Green on the water—an update


When his low-footprint catamaran (described in ReNew 120) was finally ready, Geoff Chia was unable to move aboard due to shore-based commitments. Instead, he asked Stef Palmer to boatsit for a few months. She gives us a ‘liveaboard’ report.

We are facing a mounting number of global challenges: resource depletion (especially petroleum), climate change, ecosystem damage and over-population. These problems are largely attributable to our over-consumption and wasteful habits. By some reckonings we would require the resources of between four and eight planet Earths if developing countries were to reach our current rate of over-consumption. Such an outcome is clearly impossible. As a result, enforced energy descent looms before us as an increasing threat to the world economy and to world peace.
The concept of voluntary contraction and convergence has been mooted as an equitable means of distributing Earth’s increasingly scarce resources. But how do we convince the rich world to make do with less? One way is to demonstrate the viability of pursuing a low-footprint lifestyle without compromising quality of life.
I embarked on the adventure of living aboard Geoff Chia’s Mahe 36 to help test and refine the boat’s systems for sustainable living. The past few months have been a crash course in sustainable technology and the logistics of living aboard. It’s been eye-opening and exciting for me, and I share my observations and experiences in the hope that these may inspire others to strive for a comfortable low-consumption lifestyle, whether on land or water.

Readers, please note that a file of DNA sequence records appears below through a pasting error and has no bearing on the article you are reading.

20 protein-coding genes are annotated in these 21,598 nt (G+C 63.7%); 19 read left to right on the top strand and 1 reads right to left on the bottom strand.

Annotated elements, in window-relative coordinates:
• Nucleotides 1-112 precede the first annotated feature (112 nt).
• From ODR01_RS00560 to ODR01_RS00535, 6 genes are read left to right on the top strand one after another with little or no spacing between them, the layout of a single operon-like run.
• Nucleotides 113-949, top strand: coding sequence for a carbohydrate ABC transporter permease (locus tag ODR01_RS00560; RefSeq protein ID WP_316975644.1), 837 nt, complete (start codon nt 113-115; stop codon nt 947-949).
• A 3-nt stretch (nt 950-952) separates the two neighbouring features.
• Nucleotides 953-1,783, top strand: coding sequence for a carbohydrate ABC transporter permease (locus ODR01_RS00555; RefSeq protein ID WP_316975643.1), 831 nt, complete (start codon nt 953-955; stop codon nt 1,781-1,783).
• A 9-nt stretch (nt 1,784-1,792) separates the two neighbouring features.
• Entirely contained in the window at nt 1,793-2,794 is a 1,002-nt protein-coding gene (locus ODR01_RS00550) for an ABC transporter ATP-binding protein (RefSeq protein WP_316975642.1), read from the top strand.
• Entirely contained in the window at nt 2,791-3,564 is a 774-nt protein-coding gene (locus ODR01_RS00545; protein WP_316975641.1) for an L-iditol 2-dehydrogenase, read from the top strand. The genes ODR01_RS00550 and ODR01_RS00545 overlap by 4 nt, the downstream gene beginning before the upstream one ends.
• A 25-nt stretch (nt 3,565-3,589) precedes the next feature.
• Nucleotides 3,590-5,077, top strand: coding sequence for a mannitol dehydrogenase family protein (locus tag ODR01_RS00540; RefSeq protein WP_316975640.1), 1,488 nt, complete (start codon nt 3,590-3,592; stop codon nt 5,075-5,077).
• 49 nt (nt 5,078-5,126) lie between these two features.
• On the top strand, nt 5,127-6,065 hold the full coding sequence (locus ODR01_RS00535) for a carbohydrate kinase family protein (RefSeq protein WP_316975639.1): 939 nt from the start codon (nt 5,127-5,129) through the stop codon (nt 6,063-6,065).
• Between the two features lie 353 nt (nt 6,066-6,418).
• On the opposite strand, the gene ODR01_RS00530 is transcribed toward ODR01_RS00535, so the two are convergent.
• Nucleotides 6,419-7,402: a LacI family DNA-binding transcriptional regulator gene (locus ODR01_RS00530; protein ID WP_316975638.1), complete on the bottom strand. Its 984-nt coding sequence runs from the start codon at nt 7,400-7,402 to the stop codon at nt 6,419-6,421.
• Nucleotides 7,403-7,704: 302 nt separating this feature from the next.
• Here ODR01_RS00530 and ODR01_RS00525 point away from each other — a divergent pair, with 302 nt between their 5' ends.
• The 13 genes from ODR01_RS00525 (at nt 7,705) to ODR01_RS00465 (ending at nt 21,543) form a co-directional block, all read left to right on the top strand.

Generating, storing and inverting sufficient power proved to be the most significant challenge to demonstrating the possibility of a low-carbon, high-amenity lifestyle on the boat. The objective was to power a full suite of mod cons using the boat’s solar array. We managed to power all DC systems (e.g. the water pump, ultra-efficient fridge, low-current LED lighting) primarily on solar power. However, powering the washing machine, rechargeable vacuum cleaner and Mac laptop proved trickier. They require AC input and thus require the use of the high-power inverter and so draw significantly from the batteries.
There were a number of situations where I had to run the diesel engines to keep the batteries sufficiently charged. A few consecutive cloudy days and the slightest glitch, such as leaving on the inverter, a water tap (and hence pump) running continuously (a beginner’s mistake never to be repeated) or even falling asleep with a few LED lights on, and the batteries were soon depleted.
We used a DC to DC converter (eg 12 V to 9 V) or a low power inverter (150 W) rather than the built in 800 watt inverter where possible (depending on the electronic device in use) and thus reduced energy losses. I became rather strategic about timing my use of energy; I also switched from my colossal MacBook to a small notebook computer with much lower energy needs (but still with full multimedia functionality including digital HDTV).
Spacing out laundry loads and charging appliances while ample direct sunlight was available were simple yet effective measures that helped reduce usage of the batteries. It became possible to go for weeks without needing supplementary charging, so long as the days were sunny. Additional solar power and storage is still on the drawing board, to ensure sufficient energy is available without the need to run the engine after a couple of cloudy days.

Read the full article in ReNew 121